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Sumnicht, Tauchen leave Senate legacy

April 17, 2014

Move over, Clinton and Bush families: there’s a new political legacy in town.

Former Student Senate President Sam Tauchen and current Senate President Tony Sumnicht have made this year a family affair. Two Thanksgivings ago, the two cousins looked at their combined leadership experience they had gained since starting at UW-River Falls and decided to run for Senate.

In the spring of 2013, Tauchen was elected president and Sumnicht was elected vice president.

When they started at UWRF, Tauchen went the Greek route while Sumnicht chose to become involved in residence life. Then, Tauchen became ethics chair of Senate when Sumnicht was on the Dining Services Committee. It was during this time that both of them started thinking about their ability to lead campus.

“Our paths really didn’t cross until we found out that, man, we represent a couple different interest groups across campus and we both have developed as leaders and decided to continue on that journey,” Tauchen said.

Once they were working together in a professional setting, Tauchen said it was easy to divide tasks and get things done. Sumnicht focused on state issues, especially after he became chair of UW Student Reps, and Tauchen focused on campus issues.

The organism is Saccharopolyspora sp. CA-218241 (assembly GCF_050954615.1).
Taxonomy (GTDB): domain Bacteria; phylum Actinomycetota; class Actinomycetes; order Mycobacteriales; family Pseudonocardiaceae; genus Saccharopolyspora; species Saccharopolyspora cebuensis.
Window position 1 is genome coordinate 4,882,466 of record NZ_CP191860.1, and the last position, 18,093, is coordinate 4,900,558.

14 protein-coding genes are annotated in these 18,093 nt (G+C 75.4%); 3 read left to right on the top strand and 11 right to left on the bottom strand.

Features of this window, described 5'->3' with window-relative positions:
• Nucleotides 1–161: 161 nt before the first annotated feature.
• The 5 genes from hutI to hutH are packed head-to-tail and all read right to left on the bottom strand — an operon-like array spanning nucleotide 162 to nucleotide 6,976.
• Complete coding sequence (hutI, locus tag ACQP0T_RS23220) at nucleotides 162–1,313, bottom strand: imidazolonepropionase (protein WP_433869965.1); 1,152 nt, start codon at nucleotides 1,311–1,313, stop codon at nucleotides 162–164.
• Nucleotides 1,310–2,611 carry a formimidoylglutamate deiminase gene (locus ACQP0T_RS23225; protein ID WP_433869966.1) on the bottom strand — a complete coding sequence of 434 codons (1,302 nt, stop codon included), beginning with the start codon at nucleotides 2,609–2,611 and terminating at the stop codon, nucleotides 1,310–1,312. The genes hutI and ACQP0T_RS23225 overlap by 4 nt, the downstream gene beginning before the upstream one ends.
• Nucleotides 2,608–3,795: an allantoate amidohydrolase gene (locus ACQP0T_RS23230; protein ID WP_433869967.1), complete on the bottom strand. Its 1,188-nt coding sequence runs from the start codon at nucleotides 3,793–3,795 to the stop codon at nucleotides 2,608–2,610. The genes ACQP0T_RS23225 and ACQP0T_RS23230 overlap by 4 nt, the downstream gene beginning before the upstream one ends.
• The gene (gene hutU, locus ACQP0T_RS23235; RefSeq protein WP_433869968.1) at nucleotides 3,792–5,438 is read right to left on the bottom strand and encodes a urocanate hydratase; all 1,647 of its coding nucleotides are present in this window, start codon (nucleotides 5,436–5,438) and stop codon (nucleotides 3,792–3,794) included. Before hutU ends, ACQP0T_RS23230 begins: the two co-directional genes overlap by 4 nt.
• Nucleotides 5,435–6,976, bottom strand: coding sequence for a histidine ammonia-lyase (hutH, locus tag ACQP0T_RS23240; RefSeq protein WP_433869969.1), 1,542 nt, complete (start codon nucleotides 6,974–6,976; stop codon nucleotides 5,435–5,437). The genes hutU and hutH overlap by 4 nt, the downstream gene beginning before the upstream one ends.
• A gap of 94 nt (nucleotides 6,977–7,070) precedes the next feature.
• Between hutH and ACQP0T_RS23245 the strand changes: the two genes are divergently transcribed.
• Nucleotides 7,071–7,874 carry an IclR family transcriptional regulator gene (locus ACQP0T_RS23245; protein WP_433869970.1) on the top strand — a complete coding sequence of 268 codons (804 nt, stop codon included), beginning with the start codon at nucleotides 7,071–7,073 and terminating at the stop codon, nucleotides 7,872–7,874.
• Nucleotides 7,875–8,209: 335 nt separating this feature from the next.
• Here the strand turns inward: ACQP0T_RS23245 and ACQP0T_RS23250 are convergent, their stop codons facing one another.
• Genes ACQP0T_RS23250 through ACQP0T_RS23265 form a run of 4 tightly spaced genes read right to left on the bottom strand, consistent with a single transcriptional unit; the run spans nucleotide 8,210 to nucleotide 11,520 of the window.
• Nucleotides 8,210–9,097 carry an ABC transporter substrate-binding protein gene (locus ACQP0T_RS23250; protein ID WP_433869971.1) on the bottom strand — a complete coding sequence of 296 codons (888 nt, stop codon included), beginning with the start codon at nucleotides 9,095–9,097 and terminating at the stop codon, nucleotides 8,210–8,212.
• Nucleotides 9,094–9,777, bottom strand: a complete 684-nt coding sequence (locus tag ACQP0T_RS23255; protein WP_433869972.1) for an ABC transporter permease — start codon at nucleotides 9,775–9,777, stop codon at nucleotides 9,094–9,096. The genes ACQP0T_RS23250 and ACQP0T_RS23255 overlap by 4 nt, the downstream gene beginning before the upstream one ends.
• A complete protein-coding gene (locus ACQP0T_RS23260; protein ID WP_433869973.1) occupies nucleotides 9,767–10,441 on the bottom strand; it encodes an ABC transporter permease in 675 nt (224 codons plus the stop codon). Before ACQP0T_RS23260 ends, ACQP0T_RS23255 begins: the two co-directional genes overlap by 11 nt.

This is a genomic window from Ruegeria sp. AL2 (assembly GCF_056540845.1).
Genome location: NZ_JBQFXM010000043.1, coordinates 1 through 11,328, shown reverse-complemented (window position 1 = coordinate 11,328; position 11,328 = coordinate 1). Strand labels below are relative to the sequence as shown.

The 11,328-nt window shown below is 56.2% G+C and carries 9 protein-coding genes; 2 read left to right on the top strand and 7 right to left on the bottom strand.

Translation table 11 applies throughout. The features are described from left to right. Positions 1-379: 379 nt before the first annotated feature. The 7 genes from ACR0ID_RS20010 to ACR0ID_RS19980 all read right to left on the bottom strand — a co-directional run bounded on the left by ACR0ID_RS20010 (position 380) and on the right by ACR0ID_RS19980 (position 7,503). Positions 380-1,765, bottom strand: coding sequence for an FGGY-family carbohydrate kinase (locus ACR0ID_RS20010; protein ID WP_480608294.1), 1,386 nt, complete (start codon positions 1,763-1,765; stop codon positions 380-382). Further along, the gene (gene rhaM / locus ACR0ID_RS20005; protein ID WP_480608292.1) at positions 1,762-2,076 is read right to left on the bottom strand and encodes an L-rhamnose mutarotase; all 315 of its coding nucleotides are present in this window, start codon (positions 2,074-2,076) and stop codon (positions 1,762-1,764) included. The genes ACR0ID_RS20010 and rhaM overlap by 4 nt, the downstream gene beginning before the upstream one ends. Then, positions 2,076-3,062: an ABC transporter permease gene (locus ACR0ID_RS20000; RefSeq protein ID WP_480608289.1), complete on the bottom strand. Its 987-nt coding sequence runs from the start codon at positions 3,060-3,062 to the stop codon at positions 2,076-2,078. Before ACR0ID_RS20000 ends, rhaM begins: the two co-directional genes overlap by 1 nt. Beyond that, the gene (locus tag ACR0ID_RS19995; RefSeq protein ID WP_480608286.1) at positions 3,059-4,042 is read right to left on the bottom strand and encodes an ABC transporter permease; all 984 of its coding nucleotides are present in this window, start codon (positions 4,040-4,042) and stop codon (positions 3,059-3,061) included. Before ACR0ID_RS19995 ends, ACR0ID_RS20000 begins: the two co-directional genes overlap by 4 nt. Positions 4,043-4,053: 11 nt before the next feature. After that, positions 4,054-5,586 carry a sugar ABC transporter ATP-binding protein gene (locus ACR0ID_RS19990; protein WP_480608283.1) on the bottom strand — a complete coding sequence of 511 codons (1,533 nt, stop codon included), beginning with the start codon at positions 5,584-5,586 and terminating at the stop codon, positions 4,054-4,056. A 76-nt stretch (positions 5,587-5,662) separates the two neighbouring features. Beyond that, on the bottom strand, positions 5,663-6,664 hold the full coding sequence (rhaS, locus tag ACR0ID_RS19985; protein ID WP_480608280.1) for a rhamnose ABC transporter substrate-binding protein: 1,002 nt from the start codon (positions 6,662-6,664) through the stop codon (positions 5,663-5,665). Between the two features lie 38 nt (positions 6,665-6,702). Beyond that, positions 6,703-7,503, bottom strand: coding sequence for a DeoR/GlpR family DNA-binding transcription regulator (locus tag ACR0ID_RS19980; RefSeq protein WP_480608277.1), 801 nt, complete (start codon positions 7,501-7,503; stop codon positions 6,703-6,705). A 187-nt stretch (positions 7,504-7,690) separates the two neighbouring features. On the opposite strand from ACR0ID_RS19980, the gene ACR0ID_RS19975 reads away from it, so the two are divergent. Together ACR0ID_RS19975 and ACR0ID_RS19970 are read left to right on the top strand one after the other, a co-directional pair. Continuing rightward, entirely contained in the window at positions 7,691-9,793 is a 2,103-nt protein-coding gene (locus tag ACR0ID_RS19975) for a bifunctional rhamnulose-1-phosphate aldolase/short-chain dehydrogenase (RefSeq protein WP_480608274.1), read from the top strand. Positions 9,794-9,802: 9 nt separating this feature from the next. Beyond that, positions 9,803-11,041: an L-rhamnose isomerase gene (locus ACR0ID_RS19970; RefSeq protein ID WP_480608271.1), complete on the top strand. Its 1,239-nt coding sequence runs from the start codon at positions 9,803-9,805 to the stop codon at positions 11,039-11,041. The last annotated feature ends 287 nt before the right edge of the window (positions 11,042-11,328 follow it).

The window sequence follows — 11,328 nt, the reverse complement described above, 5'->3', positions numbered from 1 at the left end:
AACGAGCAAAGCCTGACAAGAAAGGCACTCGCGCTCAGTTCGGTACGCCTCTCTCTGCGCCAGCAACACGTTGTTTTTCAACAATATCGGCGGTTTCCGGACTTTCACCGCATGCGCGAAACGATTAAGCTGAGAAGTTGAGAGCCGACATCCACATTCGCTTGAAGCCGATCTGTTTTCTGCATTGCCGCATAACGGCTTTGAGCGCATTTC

Senate was heavily focused on internal issues this academic year. The Student Shared Governance Modernization Act and restructuring how sport clubs and student media get funding were major focuses of Senate. Next year, Sumnicht said the Falcon Center will be one of the recurring topics Senate will visit.

“I give a lot of credit to Sam for taking on Student Senate president,” Sumnicht said. “You need to be passionate about the University to take it on, or it’s not worth your time.”

Sumnicht was recently elected Senate president and will now continue the legacy that he and Tauchen started those two Thanksgivings ago.

“Tony and I have both grown as leaders and it’s crazy not to see him by my side anymore,” Tauchen said. “He’s off to carry the Senate forward.”